Customize Your Program
Your program is one-of-a-kind. Your itinerary should be too. We craft each program with a thematic approach, developing a day-by-day schedule that matches your curriculum, your goals, and your needs.
How it works
You’ll work directly with your own Program Development manager to craft your itinerary from the beginning. He or she is an extension of your university team, consulting with our ground team and our curriculum specialists to give your students an experience that’s uniquely yours. Once we settle on a basic itinerary, you’ll get your own account manager who will work to make sure your program’s goals are met, year after year after year.
Wes Young, Director of Operations—South America, lives and works in Latin America and helps to forge authentic connections for groups traveling in the region. His connections pave the way for a seamless travel experience, as well as new opportunities for groups to meet and learn from locals engaged in their field.
To begin customizing your program, give us a call at 1-800-422-2368.
Topics to Explore
In Colombia, you might choose to explore some of the following topics:
As Latin America’s fourth largest oil producer, Colombia has an economy that is dominated by its oil reserves. Oil comprises over 45% of exports, which can fuel both positive and negative fluctuations in the country’s economy. See how oil exploration is managed when existing reserves appear limited, and examine the commodity’s impact on trade both within Latin America and beyond.
Colombia is an especially ripe market for banks, as less than seventy five percent of its people have bank accounts and fewer than three percent have a mortgage. Despite this low penetration, analyze how the Colombian banking sector remained robust during the global financial crisis and helped form a stable backbone for the country’s economy.
Ranking as South America’s 2nd largest high tech market, Colombia is a major producer of electronics and appliances. Investigate how recent government efforts to promote the electronic sector have encouraged innovation and education. Explore what policies are required to ensure Colombia’s role in the global high tech industry of the future.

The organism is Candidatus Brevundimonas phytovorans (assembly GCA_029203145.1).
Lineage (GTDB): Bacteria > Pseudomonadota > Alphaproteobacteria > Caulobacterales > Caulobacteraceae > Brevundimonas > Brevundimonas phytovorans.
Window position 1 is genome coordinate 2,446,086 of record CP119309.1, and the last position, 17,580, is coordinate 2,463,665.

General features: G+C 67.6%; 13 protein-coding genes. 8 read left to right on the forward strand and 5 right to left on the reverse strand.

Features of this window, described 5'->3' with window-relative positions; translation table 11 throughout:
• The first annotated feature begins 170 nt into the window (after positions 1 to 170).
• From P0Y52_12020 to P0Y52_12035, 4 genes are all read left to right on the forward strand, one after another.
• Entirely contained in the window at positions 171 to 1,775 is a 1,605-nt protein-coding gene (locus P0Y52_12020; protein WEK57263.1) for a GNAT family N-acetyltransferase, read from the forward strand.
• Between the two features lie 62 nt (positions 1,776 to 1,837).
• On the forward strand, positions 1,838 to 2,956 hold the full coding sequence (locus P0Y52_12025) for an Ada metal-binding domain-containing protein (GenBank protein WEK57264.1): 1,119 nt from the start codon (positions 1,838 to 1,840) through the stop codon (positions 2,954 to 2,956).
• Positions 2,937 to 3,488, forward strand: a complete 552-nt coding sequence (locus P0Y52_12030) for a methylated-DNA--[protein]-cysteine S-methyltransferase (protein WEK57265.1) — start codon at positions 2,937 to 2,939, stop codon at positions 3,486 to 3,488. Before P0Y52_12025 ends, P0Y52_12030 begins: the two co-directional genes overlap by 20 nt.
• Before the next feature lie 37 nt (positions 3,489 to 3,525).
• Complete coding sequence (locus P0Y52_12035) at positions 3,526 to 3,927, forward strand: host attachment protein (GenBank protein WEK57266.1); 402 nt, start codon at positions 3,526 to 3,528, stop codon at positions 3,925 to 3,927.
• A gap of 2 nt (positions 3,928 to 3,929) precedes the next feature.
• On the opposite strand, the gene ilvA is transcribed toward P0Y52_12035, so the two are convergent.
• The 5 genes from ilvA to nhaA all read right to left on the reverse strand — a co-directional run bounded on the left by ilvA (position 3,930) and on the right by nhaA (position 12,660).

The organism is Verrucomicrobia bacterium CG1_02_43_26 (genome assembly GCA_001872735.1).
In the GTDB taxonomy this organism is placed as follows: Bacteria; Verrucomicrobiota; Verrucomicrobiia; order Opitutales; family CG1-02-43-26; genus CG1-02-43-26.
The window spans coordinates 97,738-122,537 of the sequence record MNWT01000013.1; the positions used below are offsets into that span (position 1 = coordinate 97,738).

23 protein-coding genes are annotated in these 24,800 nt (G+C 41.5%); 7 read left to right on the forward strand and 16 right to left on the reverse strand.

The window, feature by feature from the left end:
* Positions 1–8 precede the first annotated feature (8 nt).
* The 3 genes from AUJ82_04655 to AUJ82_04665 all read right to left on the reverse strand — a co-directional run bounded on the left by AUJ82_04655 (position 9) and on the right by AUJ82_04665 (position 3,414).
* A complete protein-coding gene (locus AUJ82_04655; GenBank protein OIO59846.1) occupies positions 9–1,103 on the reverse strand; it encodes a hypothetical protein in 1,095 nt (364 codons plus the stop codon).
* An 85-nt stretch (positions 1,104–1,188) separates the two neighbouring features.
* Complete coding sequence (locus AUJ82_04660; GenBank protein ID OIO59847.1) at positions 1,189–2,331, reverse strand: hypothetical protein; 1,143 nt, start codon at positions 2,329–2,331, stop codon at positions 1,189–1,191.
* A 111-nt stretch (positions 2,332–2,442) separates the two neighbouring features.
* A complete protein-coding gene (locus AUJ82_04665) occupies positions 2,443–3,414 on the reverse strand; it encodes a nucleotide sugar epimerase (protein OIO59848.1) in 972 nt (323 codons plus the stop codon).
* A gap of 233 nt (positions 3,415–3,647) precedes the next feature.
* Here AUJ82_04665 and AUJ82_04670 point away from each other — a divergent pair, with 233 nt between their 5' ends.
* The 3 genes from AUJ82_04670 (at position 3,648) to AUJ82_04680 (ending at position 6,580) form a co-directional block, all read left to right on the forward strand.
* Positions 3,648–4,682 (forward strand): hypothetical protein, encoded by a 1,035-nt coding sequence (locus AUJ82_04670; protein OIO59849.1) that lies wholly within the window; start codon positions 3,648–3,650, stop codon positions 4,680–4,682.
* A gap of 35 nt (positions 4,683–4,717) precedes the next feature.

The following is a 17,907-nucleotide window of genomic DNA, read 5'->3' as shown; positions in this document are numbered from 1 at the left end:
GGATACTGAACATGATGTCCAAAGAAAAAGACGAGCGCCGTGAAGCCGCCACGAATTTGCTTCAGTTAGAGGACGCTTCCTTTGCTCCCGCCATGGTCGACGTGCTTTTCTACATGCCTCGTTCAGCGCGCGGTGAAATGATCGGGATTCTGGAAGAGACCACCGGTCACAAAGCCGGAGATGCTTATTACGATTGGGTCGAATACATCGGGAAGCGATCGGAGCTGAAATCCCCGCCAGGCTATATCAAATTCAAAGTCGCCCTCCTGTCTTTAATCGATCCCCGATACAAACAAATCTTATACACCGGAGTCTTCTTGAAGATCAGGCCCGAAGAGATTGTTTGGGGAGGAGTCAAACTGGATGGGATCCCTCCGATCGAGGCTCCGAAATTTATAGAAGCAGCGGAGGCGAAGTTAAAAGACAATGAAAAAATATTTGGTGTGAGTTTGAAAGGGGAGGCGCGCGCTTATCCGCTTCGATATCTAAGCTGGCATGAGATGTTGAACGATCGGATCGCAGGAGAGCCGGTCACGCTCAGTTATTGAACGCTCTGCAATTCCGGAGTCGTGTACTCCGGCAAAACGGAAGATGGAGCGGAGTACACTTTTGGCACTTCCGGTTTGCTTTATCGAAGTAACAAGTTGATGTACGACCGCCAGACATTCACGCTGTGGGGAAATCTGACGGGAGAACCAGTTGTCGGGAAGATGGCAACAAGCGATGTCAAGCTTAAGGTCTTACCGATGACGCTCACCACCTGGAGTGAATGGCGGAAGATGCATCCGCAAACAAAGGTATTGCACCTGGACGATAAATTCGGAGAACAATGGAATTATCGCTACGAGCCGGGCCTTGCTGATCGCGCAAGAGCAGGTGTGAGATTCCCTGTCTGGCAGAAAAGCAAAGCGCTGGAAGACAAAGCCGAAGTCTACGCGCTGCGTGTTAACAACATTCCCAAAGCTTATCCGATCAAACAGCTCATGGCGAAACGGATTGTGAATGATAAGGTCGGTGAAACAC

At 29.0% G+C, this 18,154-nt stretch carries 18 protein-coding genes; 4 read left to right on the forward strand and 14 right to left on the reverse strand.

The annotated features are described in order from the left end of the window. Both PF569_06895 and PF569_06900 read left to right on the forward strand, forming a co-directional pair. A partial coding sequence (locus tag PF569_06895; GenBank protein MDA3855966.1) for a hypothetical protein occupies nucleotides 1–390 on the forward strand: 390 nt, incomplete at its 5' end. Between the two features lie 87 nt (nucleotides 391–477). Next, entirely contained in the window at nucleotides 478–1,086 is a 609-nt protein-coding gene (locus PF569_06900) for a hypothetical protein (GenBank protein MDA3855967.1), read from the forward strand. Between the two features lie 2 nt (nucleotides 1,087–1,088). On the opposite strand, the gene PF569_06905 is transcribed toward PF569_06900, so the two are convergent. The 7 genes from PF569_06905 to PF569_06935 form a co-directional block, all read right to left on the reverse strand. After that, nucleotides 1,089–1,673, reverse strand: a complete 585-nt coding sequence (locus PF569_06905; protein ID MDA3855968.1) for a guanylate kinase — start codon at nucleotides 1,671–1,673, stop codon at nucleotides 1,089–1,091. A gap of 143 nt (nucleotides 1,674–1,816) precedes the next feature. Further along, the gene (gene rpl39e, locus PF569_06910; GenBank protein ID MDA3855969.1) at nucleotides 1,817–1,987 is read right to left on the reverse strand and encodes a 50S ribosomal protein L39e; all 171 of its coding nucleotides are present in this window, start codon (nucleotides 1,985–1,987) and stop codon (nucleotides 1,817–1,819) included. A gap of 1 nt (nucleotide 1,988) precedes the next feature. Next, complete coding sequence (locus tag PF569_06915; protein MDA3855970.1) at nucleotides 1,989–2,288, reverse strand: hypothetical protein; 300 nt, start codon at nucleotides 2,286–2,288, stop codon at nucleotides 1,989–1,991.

After centuries under colonial rule, Colombia achieved its independence from Spain in 1819 as “Gran Colombia,” a short-lived state that occupied most of northern South America until its collapse in 1831, when Colombia and neighboring Ecuador and Venezuela emerged as separate nations. Colombia was the first to institute a constitutional government, making it the continent’s oldest democracy. Today, Colombia is known for its significant natural resources, modern cities, and a diverse culture that reflects the indigenous Indian, Spanish and African origins of its people.
Despite long-running struggles with anti-government insurgent groups and drug-related security issues, the government has made great strides in recent years to secure peace with revolutionaries, minimize crime, and protect its strong democratic institutions. This movement towards internal stability is also mirrored in Colombia’s swelling economy, which has been a growth leader among the biggest Latin American economies for the last several years.
Colombia is a free market economy with major commercial and investment ties to countries around the world, including the United States. It depends heavily on exports of oil, coffee, and cut flowers, and it has consistently seen significant GDP growth of late. Economists have especially praised the country’s strength in both the stock and bond markets and a skilled labor force, though concern still lies in the fact that most of Colombia’s exports are commodity-based, making the country especially vulnerable to commodity price dips. Other worries include high unemployment, income inequality, and poverty rates, which have been falling. The world continues to watch in hopes that Colombia will continues its positive evolution.